Antennas In Industrial Wireless

explosion proof antenna for industrial wireless communications in hazardous areas
Explosion proof antenna for industrial wireless
communications in hazardous locations
Analynk Wireless
Wireless field instrumentation has played a growing role in the process control industry since its introduction. Digital instrumentation has become the industry standard thanks to advantages in communicability, durability, cost effectiveness, and integration. WirelessHART maintains, and even exceeds, the operating efficiency of wired systems without sacrificing security. Other protocols for industrial communications also operate in the process control space, each providing an operable solution for wireless connectivity. All utilize a common signal path that is worth understanding, if you are involved in process measurement and control…radio

Communicating information over long distances through open space is achieved by radio systems using electromagnetic fields. The common radio wave comprises oscillating electric and magnetic fields to generate electromagnetic radiation. The three most common antenna designs are the half-wave dipole antenna, the quarter-wave whip antenna, and the five element yagi antenna. The dipole and whip antennas are engineered to adeptly receive electromagnetic waves from all directions perpendicularly aligned with their axes. The yagi antenna, on the other hand, boasts director and reflector elements to increase its directionality. Thanks to this directionality, the yagi is best applicable in radar and point-to-point communications. The dipole and whip, also known as omnidirectional antennas, are better in situations where equal sensitivity is required in multiple directions instead of a pinpoint system.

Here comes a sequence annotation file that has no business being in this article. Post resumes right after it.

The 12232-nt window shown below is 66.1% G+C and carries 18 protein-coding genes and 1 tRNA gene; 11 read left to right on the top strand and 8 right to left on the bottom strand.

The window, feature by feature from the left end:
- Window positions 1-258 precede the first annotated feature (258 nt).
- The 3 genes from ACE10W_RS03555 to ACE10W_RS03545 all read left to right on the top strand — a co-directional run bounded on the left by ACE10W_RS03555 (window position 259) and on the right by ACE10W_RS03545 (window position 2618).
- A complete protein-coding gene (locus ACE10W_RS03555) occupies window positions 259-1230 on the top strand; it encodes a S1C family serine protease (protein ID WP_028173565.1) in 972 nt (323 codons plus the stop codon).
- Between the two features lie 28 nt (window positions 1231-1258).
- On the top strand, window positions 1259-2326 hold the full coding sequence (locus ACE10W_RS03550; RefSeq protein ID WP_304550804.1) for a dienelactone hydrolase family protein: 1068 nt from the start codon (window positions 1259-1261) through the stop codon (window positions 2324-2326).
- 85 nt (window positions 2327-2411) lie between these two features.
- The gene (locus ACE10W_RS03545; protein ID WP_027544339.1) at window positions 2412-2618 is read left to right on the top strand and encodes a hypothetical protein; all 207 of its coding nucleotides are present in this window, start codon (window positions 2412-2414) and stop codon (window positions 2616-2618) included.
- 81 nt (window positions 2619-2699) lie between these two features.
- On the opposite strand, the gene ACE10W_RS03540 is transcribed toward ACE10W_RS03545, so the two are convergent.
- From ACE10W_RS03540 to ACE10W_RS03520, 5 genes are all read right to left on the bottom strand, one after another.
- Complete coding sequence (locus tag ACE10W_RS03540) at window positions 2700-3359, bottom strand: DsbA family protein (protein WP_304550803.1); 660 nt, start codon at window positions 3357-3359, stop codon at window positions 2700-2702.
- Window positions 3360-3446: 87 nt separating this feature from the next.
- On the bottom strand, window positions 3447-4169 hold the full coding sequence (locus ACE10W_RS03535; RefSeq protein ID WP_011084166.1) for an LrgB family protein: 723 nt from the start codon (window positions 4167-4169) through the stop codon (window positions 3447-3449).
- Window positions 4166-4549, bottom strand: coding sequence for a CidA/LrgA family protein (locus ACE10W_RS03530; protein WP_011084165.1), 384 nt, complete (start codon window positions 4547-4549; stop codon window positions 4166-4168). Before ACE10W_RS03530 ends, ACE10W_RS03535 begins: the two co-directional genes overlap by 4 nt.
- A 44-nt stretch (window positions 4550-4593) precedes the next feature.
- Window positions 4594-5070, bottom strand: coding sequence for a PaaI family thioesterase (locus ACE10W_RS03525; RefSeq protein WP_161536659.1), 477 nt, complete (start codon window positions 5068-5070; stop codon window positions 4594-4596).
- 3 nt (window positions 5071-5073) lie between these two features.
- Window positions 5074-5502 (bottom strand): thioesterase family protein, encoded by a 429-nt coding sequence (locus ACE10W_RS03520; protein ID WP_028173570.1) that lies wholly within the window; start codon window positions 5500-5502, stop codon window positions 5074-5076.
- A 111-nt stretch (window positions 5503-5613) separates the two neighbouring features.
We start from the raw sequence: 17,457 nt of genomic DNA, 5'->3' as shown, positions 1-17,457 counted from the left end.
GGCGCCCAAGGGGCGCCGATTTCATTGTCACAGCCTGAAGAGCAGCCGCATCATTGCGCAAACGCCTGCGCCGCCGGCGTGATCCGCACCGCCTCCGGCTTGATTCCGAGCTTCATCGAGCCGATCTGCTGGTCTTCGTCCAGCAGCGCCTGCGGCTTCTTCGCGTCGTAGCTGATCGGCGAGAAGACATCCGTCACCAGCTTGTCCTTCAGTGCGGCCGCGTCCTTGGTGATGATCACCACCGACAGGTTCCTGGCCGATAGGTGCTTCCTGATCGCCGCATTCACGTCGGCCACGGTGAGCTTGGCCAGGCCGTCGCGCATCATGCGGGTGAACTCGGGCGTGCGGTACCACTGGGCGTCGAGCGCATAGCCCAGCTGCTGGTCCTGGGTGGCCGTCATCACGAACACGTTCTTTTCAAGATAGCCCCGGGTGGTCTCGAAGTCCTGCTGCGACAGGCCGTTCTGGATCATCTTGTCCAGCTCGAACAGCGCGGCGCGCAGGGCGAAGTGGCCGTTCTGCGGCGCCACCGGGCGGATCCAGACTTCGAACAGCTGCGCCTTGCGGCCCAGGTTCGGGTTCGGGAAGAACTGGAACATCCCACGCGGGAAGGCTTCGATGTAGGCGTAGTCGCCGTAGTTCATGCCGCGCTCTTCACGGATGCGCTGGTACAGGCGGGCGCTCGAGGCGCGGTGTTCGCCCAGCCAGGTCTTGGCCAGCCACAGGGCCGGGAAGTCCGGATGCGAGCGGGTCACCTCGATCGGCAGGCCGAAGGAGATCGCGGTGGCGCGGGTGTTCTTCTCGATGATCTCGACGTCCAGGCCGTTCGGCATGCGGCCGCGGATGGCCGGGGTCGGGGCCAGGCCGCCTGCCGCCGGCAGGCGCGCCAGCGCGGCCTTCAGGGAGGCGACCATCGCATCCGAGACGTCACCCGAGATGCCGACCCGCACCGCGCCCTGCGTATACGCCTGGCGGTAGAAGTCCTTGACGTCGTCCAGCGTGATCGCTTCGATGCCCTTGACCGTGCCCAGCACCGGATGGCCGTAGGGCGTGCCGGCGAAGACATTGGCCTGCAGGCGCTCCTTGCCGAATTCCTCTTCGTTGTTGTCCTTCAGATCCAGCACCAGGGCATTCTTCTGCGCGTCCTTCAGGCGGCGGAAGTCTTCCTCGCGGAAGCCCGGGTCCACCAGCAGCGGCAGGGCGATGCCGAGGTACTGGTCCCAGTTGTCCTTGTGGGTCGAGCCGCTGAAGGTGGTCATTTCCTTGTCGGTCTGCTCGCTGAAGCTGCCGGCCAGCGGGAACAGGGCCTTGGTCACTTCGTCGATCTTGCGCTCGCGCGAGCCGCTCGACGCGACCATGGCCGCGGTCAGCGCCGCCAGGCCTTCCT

Supervisory control and data acquisition (SCADA) systems find uses for both yagi and dipole antennas. The dimensions of particular antennas are directly related to signal wavelength because radio antennas work at maximum efficiency when in conditions of electrical resonance. The actual size of the antenna allows for a certain electrical resonance frequency. Low frequency antennas are larger, and higher frequency antennas are smaller. A quarter-wave whip antenna designed as part of a 900 MHz transceiver application, in industry, would be around 8.3 centimeters. The same antenna design for an AM radio broadcast transmission operating at 550 KHz would be around 136 meters. These antenna parameters are specific to both the conditions the antenna operates under and the related frequency being measured.

Industrially designed yagi antennas are built to preserve the reliability of wireless monitoring, even in harsh environments. Oil and gas companies, water districts and progressive utilities can monitor Remote Terminal Units (RTUs) from a centralized location. The major challenge facing radio wireless monitoring today is the maximization of uptime in difficult environments. The challenge is being addressed by the development of antennas which can pair with National Electrical Manufacturers Association RTU enclosures. Protecting against dust and rain, wind, splashing water, and hose-directed water are some of the ways product developers are responding to industry reported client concerns. Additionally, industrial environments can present hazards that require the use of specially enclosed antennas to eliminate the potential for ignition of flammable atmosphere. Similarly, dipole antenna manufacturers are adapting to challenging environments by designing antennas specific to the application needs of industry customers.

Analynk Wireless provides solutions for establishing wireless connections in industrial settings. You can learn more about the company at their website.